David Cameron has said a public inquiry into the work of undercover policing will "make sure we get to the truth".
The inquiry was commissioned after a report into the police inquiry into the murder of Stephen Lawrence uncovered evidence of corruption.
The Prime Minister added: "It should have not taken this long and the Lawrence family have suffered far too much."
Several of today's papers lead with strong headlines after the report into the police inquiry into the murder of Stephen Lawrence uncovered evidence of corruption.
The public inquiry announced today will examine the Special Demonstration Squad, the Metropolitan Police's undercover unit.
It was set up in the 1960s to infiltrate protest groups. One former member has claimed he had been told to find information to smear the Lawrence family.
ITV News correspondent Paul Davies has been looking into the background of the secret squad:
Almost 21 years after Stephen Lawrence was stabbed to death, the Home Secretary has ordered a public inquiry into undercover policing .Read the full story ›
Lord Taylor of Holbeach was overcome with emotion when speaking to the House of Lords about the Stephen Lawrence report today.
"Stephen Lawrence was murdered more than 20 years ago and it's deplorable that his family have had to wait so many years for the truth to emerge," the Home Office minister said, speaking opposite Baroness Lawrence, Stephen's mother.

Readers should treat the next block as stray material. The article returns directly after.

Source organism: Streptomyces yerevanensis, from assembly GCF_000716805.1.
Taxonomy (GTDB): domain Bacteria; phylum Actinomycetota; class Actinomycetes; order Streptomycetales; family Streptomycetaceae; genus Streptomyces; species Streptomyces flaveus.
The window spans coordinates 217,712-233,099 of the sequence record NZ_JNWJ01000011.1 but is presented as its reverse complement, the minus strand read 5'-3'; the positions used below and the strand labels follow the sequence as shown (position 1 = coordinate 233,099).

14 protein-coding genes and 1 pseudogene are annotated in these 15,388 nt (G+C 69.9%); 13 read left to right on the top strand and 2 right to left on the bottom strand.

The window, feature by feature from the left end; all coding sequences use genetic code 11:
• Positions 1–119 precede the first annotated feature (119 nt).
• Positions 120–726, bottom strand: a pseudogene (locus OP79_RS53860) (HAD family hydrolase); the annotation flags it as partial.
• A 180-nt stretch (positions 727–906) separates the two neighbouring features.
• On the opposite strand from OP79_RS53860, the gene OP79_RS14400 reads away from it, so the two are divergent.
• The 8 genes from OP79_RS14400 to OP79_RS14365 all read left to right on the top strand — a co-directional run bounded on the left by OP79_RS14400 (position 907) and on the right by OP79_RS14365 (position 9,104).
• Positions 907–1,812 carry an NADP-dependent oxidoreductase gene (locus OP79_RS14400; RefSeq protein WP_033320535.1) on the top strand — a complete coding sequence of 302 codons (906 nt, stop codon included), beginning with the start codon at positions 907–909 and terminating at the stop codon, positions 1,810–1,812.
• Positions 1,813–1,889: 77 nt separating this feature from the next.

"The findings I have set out today," he continued, his voice cracking, "are profoundly disturbing.
"For the sake of Doreen Lawrence, Neville Lawrence and their family, and the British public, we must act now to address these wrongs."
Our Senior Correspondent Ronke Phillips was with Neville Lawrence as he watched the Home Secretary deliver the report. He spoke about the fight for justice, and how it was far from over.
Stephen Lawrence's mother Baroness Lawrence fought back tears in the House of Lords as she said she and her family had endured "21 years of struggle" and there was "still more to come" following a review into the original investigation into her son's murder.
Scotland Yard deputy commissioner Craig Mackey said police would be "saddened" and "shocked" by the findings of the Ellison report:
There can be no serving police officer today who will not be saddened, shocked, and very troubled by what the Home Secretary has said, and the conclusions that Mr Ellison has reached.
He insisted that "corruption has no place in the Met Police":
A public inquiry into the operation of the SDS and undercover policing, whilst challenging because of its very nature, represents a real opportunity to provide the public with as complete a picture as possible of this unit, how it came to be and the hugely different policing context it operated within.
Corruption has no place in the Met Police - and people need to know that they cannot hide behind the veil of the past.
Former SDS officer Peter Francis said he was "delighted" by the news that a judge-led public inquiry will be held into the work of undercover police.
"I have been calling for such an inquiry since October 2011," he said.
"When the full truth comes out about the Police's work and activities, across the UK, against political campaigns and protests since 1968, I think they will be very shocked.”
A spokesperson for Boris Johnson, Mayor of London, said: "The Mayor's Office takes the findings of the independent Ellison Review very seriously and we intend to take the time to digest the report in full.
"The report contains profound and disturbing findings related to the Stephen Lawrence investigation and subsequent inquiries. All allegations must be investigated fully and those responsible held to account.
"We recognise the serious impact these findings could have on public confidence in the police, and it is essential we have a Met police that is trusted and respected by all Londoners."